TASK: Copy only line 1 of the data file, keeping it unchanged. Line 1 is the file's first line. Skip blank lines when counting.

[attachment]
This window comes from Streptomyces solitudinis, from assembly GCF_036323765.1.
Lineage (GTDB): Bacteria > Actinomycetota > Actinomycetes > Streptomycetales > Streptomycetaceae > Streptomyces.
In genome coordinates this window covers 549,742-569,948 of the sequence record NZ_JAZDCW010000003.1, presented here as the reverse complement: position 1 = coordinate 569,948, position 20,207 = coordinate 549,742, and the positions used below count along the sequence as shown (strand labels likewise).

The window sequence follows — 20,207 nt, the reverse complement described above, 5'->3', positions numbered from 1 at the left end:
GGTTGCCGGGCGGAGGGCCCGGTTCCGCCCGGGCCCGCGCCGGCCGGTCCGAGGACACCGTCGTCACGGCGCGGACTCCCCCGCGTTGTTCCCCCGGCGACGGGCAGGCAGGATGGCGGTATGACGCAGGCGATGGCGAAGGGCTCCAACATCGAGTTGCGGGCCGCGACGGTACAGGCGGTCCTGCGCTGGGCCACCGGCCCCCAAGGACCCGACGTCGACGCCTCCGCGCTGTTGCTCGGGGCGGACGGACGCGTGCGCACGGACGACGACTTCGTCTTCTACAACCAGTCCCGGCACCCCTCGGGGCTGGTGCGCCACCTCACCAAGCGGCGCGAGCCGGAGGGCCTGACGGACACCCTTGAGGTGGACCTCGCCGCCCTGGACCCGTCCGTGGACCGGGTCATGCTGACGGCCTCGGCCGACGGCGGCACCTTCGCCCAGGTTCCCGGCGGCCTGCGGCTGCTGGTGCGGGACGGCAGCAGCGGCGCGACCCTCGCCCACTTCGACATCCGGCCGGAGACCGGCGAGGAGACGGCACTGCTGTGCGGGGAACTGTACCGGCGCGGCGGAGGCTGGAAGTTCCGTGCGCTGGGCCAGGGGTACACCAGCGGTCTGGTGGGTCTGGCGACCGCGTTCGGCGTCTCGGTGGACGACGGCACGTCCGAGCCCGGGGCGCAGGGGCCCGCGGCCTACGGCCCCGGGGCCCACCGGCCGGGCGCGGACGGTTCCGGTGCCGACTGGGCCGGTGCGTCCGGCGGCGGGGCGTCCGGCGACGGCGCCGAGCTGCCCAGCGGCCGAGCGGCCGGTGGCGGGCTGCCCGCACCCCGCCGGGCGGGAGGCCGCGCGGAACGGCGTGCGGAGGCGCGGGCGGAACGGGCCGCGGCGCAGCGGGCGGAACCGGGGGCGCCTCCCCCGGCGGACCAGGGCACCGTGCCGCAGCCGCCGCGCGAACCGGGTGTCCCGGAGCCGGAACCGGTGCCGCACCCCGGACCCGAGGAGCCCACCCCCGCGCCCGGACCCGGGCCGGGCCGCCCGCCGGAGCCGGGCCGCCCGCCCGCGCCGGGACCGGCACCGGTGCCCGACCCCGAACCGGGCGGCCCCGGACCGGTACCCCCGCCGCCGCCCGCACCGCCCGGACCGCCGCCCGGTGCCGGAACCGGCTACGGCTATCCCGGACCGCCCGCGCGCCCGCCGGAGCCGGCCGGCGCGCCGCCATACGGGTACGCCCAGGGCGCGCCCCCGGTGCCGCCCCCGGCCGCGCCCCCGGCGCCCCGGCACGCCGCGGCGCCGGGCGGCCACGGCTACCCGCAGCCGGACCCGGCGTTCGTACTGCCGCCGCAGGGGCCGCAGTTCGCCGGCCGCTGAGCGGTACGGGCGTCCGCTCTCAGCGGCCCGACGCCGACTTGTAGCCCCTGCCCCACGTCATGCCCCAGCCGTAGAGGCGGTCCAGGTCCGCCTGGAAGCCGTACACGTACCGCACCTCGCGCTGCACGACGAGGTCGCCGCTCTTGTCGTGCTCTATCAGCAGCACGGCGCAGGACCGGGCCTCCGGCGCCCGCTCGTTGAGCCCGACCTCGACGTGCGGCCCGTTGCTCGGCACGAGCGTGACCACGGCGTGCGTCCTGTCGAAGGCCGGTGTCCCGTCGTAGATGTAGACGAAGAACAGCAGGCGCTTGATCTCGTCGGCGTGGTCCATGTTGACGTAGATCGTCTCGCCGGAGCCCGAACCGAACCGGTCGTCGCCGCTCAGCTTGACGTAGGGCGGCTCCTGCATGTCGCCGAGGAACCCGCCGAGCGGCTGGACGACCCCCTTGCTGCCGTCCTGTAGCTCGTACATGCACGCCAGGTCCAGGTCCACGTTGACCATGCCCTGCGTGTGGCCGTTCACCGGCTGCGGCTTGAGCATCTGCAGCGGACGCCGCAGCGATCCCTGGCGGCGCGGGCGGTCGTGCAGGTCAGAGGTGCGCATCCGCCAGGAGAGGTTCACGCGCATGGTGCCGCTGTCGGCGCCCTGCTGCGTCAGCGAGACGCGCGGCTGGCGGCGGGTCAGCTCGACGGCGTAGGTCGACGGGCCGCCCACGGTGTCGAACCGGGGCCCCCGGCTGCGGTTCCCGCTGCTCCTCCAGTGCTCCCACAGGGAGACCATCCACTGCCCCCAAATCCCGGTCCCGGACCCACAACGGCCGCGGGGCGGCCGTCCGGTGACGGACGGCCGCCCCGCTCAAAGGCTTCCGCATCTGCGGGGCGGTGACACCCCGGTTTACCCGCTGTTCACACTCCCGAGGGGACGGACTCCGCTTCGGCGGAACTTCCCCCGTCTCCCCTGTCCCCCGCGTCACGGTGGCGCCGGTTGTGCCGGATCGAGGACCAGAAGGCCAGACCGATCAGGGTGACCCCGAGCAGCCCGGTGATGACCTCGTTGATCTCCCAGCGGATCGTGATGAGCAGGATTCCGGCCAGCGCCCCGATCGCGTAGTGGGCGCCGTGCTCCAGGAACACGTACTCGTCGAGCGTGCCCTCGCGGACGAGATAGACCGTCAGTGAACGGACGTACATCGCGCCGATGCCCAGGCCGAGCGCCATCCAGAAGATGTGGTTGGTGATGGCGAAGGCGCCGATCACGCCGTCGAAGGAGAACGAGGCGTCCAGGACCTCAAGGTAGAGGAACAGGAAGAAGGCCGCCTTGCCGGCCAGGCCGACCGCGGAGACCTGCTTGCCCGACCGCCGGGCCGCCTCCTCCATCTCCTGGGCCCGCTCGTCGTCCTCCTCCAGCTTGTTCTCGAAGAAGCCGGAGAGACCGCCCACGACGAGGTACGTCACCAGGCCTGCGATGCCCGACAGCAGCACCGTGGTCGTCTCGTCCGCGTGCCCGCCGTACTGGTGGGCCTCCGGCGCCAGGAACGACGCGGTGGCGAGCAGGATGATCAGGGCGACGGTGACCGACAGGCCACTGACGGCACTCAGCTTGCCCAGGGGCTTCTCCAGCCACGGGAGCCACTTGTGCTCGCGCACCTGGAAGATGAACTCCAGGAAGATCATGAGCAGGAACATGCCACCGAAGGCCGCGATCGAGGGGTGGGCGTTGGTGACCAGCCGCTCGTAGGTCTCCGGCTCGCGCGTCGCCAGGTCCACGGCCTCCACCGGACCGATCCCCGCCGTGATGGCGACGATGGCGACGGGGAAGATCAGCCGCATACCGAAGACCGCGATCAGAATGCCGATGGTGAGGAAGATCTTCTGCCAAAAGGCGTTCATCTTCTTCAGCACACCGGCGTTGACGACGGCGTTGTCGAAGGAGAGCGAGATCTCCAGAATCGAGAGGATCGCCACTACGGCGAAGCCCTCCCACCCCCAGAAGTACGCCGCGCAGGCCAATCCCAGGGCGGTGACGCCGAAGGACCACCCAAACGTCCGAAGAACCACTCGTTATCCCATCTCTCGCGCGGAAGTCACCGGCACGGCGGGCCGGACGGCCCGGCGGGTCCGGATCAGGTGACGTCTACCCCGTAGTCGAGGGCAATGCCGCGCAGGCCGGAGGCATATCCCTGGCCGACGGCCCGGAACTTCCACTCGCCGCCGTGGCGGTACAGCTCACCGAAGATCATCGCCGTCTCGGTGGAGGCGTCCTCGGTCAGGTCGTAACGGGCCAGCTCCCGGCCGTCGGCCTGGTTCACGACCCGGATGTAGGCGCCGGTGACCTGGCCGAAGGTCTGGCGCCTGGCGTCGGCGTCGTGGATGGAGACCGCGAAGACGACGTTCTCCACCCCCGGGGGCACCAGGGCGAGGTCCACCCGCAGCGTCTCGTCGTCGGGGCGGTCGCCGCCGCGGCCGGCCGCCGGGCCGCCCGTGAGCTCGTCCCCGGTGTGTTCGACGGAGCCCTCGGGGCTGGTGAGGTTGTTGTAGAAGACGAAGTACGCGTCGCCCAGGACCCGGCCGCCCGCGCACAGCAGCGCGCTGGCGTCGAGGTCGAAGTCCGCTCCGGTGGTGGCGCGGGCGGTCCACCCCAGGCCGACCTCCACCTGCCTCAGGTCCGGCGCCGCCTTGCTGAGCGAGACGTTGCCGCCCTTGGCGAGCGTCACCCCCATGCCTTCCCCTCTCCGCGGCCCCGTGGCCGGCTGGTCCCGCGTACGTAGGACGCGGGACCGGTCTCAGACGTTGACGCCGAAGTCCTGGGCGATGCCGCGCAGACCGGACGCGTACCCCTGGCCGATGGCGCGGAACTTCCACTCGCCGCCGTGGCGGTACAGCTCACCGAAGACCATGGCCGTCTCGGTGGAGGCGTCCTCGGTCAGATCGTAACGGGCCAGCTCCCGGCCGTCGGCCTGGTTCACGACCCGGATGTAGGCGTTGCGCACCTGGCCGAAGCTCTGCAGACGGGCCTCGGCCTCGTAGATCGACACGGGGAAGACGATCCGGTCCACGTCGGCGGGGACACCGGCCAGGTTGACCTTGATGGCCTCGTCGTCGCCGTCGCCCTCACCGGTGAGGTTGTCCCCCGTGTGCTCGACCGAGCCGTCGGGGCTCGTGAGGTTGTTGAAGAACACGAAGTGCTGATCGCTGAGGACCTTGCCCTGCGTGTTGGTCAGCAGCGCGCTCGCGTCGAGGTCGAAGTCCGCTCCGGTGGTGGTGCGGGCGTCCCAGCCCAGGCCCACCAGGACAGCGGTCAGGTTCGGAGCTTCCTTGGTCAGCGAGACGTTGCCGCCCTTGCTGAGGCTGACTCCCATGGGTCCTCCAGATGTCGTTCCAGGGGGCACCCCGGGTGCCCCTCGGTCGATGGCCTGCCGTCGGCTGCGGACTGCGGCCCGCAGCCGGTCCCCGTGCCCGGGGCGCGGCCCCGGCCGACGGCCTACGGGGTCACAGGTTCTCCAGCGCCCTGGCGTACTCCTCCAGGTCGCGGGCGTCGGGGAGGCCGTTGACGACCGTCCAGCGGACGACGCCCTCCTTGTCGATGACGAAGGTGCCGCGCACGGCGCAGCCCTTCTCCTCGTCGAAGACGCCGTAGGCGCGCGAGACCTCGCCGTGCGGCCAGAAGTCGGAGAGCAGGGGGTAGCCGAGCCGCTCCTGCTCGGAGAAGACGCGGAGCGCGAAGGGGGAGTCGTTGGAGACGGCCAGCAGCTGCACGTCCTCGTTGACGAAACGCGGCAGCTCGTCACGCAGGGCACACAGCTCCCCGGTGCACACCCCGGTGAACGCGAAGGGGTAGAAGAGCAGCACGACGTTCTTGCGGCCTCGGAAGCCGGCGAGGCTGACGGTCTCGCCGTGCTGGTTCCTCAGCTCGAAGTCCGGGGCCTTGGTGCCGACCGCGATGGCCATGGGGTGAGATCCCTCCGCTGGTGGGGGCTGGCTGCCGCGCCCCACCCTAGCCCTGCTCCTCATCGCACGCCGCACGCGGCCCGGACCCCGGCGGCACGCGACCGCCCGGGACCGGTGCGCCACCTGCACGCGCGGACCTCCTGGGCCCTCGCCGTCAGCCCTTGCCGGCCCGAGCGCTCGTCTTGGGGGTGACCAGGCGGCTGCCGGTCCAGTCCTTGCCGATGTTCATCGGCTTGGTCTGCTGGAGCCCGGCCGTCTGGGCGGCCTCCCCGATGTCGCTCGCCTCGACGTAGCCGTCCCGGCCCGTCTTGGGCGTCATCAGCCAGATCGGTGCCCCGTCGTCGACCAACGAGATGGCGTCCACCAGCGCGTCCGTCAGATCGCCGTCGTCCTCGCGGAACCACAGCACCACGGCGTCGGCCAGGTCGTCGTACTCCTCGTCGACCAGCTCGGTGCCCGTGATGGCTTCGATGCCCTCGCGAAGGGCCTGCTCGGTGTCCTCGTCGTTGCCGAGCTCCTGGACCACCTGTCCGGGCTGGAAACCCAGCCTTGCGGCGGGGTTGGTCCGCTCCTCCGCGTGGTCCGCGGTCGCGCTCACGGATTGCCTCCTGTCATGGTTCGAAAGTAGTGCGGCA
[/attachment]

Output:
This window comes from Streptomyces solitudinis, from assembly GCF_036323765.1.